Saturday, January 9, 2016

The Steroid Era Did These Players No Favors

With another year of Hall of Fame voting behind us and another year to discuss who should be in, who shouldn’t be in, who took what, who should be able to vote, who the judge, jury and executioner should be and who is really being helped and who is being hurt by the whole steroid era ahead of us I wanted to focus on a little something different today. All the talk surround the steroid era and the Hall of Fame is focused on players who got an unfair advantage and “cheated” the sport that cheated them in 1994 with the strike and work stoppage but what about the players that are being cheated by the steroid era? Players like Mike Piazza until recently and a few other standouts from this year’s class that didn’t get in. names like Jeff Kent, Gary Sheffield, Jim Edmonds, Sammy Sosa, Carlos Delgado, Fred McGriff and Larry Walker. What about them? 

Carlos Delgado finished his MLB career with 473 home runs and a .929 OPS but spent just one year on the ballot, not because he was elected in his first year of eligibility but because he didn’t garner 5% of the vote in his first year and will forever be left off the ballot. Fred McGriff on the other hand thankfully garnered his 5% in his first year of eligibility but it still on the outside looking in despite 493 home runs and a career .886 OPS.  

Then you have more current names like Jeff Kent, Jim Edmonds, Gary Sheffield and Larry Walker who all received around 10% of the vote despite stunning numbers in their careers. In Sheffield’s case specifically he was listed on the Mitchell Report explaining the lack of interest in electing him into baseball’s hall of immortality but the rest of the group is still puzzling. Jeff Kent is possibly the best hitting second baseman of all-time but he played in an era where players took steroids and played beside the most notorious suspected steroid user of all in San Francisco, Barry Lamar Bonds.  

Sammy Sosa has 609 career home runs and Rafael Palmeiro had over 500 home runs and 3000 hits, neither are in the hall or on the ballot. Palmeiro failed a drug test and waived his finger in front of Congress, Sosa did not. Sosa did suddenly forget how to speak English but that’s a thing, right? It’s not even important if you used or not anymore, what’s important now to many of these voters (it seems anyway) is when you played. Steroids may or may not have helped these players during their playing career but they damn sure aren’t helping them now, that much is for sure. 

I’ll probably never get a Hall of Fame vote and it’s probably for the best, I am too vocal and too friendly towards the steroid era. I want these players in because I am 100% sure there are players that used steroids before testing was implemented in the mid-2000’s that are still in the Hall. What’s good for one is good for them all and it’s a shame that Delgado, Kent, Sheffield, Palmeiro, Edmonds, Walker and McGriff may never get into the Hall because of the era they played in, not the stats and such that they compiled while playing.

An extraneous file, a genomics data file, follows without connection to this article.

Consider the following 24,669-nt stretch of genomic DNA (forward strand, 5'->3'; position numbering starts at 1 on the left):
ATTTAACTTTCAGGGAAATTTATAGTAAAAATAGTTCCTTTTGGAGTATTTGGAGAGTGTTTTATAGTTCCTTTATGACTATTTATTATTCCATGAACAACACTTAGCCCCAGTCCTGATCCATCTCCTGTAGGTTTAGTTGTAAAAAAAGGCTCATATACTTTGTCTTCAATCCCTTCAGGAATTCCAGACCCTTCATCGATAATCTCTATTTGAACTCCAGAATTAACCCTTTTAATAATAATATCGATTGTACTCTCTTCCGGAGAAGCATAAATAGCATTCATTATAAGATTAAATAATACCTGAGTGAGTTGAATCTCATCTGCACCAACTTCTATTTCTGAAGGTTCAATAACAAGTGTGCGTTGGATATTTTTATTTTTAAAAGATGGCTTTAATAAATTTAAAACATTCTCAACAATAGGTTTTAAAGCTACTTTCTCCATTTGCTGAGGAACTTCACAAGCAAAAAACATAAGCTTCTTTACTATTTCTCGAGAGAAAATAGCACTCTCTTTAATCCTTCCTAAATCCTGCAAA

1. Sosa and Bonds both started hitting HRs at almost a double amount per year. From 1993 to 2004..the start of band PEDs. Their HRs took a dive and they retired from baseball after 2004.
    Bonds could have hit about 2/3s of what he did without PEDs...just a guess. Sammy...not so much!

    1. This has been said a million times so why not a million and one, right?

      If it helped Sosa and bonds as much as everyone wants us to believe then why didn't it help everyone else that used it?

      I'm sure they both had the talent to reach the majors and both put in the work in the gym and cage... If these steroids were such a miracle drug then why doesn't everyone have 700 home runs?

    2. Very simple and has been explained better by others than I can but, here goes...
      If one looks at those that became bigger HR hitters than they were before 1993 you will see they already had good HR production or were good hitters. The PEDs gave them more power to hit balls that would have been fly ball outs over the fence for HRs.
      In Sosa's case, it was different, he Averaged about 6 HRs per year until 1993 after which he Averaged over 40 HRs a season until 2004 when players were tested for PEDs...he retired in 2007!

      Bottom line is, IF one had the hitting talents to start with, PEDs would give one power as a hitter or a pitcher. One still needs the talent to hit the ball and a pitcher to have the stuff to be a good pitcher in the first place. So, someone hitting .245 and a little power can move up to .250+/-(maybe) and 20 HRs.

  2. I have a lot to say on this and especially about andro but I am going to save it for a blog post. Times are slow lol.


Sorry for the Capatcha... Blame the Russians :)